I've been reading Sara Paretsky's V. I. Warshawski detective novels for many years, so when I came across the latest in hardcover at the library while searching for true tales of human misery, I grabbed it and spent an evening reading it instead of cleaning house for company this weekend. Oops.
Hardball (Putnam, 2009) is the thirteenth in the series, and it follows the usual V. I. formula of having her chase corruption and murder in Chicago while persons unknown try to get her to back down from her investigation with increasingly nasty tactics. It's a familiar formula, but it's a really good one, and Paretsky is a gripping writer who, as usual, turns out a story that's impossible to put down.
The series is deeply rooted in Chicago, and each novel uses a different aspect of the city's life or history as background for the mystery plot. This time, Paretsky takes us back to 1966 and the white riots when Martin Luther King marched in the city, a time when she herself first moved to Chicago. Racial tension has been an important part of a number of the books in the series, but this one takes it to new levels in both past history and the present day.
I'll be brief to avoid plot spoilers: two elderly sisters hire V. I. to find Lamont Gadsden, who vanished more than forty years before and may have been mixed up with a murderous street gang. Meanwhile, V. I.'s perky cousin Petra has come to town to work on a political campaign for a Kennedyesque politician who has old family connections to Petra and V. I.'s parents. Her sudden disappearance, the brutal murder of a witness, and the ransacking of V. I.'s home and office by persons unknown send her on the run. Familiar characters -- doctor and friend Lotty and her lover Max, old family friend and police captain Bobby Mallory, her neighbor Mr. Contreras -- all make their appearances.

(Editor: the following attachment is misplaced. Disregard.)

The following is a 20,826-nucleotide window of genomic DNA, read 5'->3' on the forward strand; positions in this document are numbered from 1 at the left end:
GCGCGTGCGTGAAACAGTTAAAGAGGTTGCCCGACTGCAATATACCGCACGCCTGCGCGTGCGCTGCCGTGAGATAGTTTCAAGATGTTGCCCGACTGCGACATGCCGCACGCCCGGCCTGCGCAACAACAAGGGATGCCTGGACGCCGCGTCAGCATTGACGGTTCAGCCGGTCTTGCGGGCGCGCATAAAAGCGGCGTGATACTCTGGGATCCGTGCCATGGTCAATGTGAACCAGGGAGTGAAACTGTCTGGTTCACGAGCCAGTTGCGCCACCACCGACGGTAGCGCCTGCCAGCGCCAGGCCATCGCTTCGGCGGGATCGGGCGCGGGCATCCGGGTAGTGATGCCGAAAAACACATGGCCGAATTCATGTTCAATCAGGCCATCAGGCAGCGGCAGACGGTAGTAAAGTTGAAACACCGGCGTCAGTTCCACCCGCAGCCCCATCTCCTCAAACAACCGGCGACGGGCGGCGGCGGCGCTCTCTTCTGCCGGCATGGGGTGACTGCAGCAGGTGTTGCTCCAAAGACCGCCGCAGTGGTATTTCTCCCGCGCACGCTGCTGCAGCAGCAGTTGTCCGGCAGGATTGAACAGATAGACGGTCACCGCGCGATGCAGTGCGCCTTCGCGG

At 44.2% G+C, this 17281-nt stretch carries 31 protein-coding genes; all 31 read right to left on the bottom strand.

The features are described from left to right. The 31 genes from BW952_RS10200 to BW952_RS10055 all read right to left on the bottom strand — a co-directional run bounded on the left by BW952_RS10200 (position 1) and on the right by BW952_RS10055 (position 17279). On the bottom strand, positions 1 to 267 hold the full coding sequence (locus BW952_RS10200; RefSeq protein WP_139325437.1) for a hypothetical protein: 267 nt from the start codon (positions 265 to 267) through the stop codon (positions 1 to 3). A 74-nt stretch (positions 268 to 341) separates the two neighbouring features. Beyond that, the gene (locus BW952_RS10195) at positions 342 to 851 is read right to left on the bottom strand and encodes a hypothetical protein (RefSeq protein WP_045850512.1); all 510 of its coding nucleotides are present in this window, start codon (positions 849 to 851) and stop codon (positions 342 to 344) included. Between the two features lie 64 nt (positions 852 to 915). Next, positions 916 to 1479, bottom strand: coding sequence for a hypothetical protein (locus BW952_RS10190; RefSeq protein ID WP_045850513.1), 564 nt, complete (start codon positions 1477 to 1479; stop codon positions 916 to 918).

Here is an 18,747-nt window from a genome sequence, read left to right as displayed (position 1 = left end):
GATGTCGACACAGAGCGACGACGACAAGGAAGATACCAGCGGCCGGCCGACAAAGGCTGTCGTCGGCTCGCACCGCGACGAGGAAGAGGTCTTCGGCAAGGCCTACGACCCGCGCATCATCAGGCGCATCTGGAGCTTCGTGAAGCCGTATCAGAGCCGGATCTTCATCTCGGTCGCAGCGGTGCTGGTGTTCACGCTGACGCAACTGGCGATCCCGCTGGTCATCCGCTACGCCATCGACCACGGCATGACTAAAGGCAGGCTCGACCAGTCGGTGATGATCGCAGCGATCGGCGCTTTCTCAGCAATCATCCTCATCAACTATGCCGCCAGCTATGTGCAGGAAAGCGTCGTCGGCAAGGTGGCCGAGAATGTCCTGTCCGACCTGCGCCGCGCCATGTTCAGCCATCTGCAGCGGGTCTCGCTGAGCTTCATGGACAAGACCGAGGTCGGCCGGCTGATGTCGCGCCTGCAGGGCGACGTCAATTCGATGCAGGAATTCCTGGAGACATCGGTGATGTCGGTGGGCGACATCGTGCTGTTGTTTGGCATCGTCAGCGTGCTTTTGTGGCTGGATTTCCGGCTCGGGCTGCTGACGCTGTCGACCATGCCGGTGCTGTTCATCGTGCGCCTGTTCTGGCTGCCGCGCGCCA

Paretsky keeps coming up with ways to brutalize her heroine physically and emotionally; in this book, it's family history that comes back to bite V. I., painfully, as her quest for Lamont's fate draws her into a search for the truth behind an ugly riot-related murder. Paretsky's plots are never simple or straightforward, and this one does a good job of keeping things a delicious tangle all the way to the end.
The best recommendation for Hardball is that it kept me up until 4AM reading it.Author website (with sample chapter) here and convenient shopping link here: